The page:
Yet Ray and I could never talk about our feelings for each other. Our sexual feelings were only expressed after we dropped our dates off and got drunk enough to forget what we did by the next morning. Or at least to pretend to forget.

Something Was Still Missing

My football career took off, but inside I was still that confused mess. Something was still missing. I couldn’t figure out what it was, and that gnawed at me. I became a very angry young man.

I didn’t know I was gay. I had no clue. No one ever called me a sissy, and I bought into those stereotypes – here I am, a big macho college football star. How the hell could I be gay? But there was always that deep and troubling fear that down inside I was a big old queer.

Eventually I would spend 10 years as a running back in the NFL: I played with the 49ers, Green Bay Packers, Washington Redskins, Detroit Lions, New Orleans Saints and Oakland Raiders. I was only a year out of the league and in Washington D.C. on business when I saw the headline that would change my life: “Homosexuals in Sports: Why Gay Athletes Have Everything to Lose.” Somewhere deep in my subconscious those last two lines of that scarred young man’s poem emerged: “Who is to blame, and what is the answer? It’s so close, people. It’s just you and me.” You see, that article, while not naming him specifically, was all about my ex-teammate Jerry Smith, who played tight end on the Redskins with me. He was quoted anonymously as, “a closeted homosexual NFL player.” He was not identified by name, position or team. But I knew it was Jerry.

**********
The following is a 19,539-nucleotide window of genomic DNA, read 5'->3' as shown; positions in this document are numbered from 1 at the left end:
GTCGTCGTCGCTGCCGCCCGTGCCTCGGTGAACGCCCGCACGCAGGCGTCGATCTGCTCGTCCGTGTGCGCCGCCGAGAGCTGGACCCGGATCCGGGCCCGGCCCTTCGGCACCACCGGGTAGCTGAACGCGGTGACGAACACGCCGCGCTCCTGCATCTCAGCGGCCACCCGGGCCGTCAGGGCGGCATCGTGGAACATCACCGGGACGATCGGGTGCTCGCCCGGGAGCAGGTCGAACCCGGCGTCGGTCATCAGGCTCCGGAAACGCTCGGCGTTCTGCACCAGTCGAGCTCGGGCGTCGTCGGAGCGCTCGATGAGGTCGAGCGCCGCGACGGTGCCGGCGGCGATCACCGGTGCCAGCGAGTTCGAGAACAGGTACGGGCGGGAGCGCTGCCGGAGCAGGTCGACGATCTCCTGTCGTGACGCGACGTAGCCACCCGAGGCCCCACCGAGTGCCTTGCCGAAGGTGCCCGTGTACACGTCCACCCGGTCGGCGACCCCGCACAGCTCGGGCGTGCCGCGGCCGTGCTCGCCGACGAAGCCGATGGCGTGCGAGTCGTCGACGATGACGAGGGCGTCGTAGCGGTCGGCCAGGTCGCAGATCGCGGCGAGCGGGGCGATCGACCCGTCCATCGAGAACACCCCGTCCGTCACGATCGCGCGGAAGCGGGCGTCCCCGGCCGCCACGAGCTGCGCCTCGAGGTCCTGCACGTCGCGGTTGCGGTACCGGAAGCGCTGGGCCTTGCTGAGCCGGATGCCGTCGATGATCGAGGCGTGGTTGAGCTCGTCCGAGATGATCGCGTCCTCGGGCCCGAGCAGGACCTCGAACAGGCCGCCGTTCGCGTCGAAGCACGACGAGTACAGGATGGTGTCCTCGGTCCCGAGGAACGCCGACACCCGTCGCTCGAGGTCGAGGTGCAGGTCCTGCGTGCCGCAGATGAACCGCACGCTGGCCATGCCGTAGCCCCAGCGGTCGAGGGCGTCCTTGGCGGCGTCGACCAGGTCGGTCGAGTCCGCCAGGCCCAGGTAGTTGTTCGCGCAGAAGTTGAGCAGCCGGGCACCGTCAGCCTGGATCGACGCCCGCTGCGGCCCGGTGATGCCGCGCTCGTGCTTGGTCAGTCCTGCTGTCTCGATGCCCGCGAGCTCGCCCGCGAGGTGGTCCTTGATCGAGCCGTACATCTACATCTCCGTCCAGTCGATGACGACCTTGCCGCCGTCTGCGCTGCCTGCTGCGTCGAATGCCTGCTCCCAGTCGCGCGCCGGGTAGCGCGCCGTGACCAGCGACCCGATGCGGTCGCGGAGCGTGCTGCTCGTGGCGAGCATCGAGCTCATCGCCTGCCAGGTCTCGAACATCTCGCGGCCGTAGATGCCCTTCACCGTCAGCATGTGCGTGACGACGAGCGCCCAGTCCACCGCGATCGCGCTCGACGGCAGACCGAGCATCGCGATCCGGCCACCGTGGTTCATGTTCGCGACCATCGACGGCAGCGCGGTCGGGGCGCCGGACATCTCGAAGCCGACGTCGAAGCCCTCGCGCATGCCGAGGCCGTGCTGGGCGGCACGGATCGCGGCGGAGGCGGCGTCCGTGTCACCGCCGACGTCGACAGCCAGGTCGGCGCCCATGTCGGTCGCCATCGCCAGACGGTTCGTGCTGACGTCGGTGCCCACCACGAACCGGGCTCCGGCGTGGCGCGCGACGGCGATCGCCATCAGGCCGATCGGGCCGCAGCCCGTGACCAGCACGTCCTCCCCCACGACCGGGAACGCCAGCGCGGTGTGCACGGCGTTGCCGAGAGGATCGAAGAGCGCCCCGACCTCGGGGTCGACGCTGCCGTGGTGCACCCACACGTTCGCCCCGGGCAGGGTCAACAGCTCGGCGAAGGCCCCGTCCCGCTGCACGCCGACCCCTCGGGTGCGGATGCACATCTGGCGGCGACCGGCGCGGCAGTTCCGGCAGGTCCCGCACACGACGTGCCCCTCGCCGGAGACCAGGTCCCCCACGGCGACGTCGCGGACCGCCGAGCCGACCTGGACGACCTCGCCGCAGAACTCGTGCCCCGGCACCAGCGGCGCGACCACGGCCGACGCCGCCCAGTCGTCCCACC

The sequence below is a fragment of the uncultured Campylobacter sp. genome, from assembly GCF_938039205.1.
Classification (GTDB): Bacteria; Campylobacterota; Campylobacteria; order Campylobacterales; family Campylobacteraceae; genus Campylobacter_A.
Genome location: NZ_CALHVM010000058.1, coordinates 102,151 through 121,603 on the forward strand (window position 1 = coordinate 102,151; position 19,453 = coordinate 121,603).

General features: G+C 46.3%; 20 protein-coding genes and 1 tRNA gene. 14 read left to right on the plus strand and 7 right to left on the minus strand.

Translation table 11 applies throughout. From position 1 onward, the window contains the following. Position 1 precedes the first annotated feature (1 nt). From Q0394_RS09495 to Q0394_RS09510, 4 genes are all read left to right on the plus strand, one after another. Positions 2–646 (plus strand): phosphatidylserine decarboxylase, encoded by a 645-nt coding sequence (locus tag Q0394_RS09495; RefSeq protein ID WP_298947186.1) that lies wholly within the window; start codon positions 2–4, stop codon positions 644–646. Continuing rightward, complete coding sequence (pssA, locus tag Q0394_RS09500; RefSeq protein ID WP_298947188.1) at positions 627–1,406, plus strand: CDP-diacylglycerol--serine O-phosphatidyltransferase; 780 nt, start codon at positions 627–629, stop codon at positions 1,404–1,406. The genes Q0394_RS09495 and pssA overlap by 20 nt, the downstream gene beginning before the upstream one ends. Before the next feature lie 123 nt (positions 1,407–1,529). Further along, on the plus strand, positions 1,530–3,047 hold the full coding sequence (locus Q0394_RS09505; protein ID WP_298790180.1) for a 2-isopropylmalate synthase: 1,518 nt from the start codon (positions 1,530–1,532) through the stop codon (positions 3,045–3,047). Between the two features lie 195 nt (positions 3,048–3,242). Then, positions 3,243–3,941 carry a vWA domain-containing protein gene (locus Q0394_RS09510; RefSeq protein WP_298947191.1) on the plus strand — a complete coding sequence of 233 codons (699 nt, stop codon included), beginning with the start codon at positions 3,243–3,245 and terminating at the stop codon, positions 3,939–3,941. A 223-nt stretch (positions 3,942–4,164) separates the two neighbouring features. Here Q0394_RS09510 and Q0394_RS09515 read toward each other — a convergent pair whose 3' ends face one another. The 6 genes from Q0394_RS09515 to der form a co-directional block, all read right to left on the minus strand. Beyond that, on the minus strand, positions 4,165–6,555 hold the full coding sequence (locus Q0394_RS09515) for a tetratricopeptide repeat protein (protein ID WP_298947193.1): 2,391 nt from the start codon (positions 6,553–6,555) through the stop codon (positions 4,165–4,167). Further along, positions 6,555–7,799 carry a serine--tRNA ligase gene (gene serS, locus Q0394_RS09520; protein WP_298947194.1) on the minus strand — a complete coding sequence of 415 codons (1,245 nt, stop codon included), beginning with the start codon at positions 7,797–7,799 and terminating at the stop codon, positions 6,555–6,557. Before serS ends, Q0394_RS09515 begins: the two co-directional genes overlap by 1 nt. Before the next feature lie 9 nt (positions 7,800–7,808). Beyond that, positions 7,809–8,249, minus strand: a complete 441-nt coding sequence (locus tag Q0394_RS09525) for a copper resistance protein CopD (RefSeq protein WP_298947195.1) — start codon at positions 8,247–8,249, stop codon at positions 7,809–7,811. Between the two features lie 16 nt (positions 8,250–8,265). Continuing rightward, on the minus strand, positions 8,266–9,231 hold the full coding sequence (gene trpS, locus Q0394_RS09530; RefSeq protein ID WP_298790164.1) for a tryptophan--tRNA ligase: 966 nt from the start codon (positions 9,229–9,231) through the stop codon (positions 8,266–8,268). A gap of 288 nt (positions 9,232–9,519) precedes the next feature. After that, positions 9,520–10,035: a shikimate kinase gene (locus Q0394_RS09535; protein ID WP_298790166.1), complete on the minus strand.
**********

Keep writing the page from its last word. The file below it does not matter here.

My feelings were really complex … very confused and conflicted. But even more than all that, reading this headline I felt betrayed. You see, he and I had been lovers and had many times discussed our dilemma. We even discussed writing a book together and telling the world the truth. We laughed and spoke of setting the record straight, so to speak. But I knew Jerry would never do something like that. Not in a million years. He couldn’t. He was the “X-Factor” of the Washington Redskins. He was “Mr. Touchdown,” and it was only this past year that his record for touchdowns by a tight end was broken. Jerry was a huge star, and his closet door was bolted shut.

But by him remaining so anonymous I realized that once again the truth was not being told in this article. So I decided that I had to tell the truth. And that’s when I finally got it. I found the piece that was missing from my life and was making me so nuts. It was about my integrity. It was about being honest and living an honest life.

I called the author of the article, Lynn Rosellini, and said we needed to talk. And talk I did. I never mentioned Jerry by name. I respected his privacy and especially his love for the game and his career. But I gave her my name, on the record, and spoke to her openly and honestly. The article was written, and later my 1977 book “The David Kopay Story,” written with Perry Deane Young, expanded on the theme of honesty. All those years of lying to my friends, lying to my family, lying to myself were wasted history. I felt like I climbed out from under a rock. A huge burden had been lifted, and the freedom and exhilaration I felt were just like hearing the National Anthem at kickoff.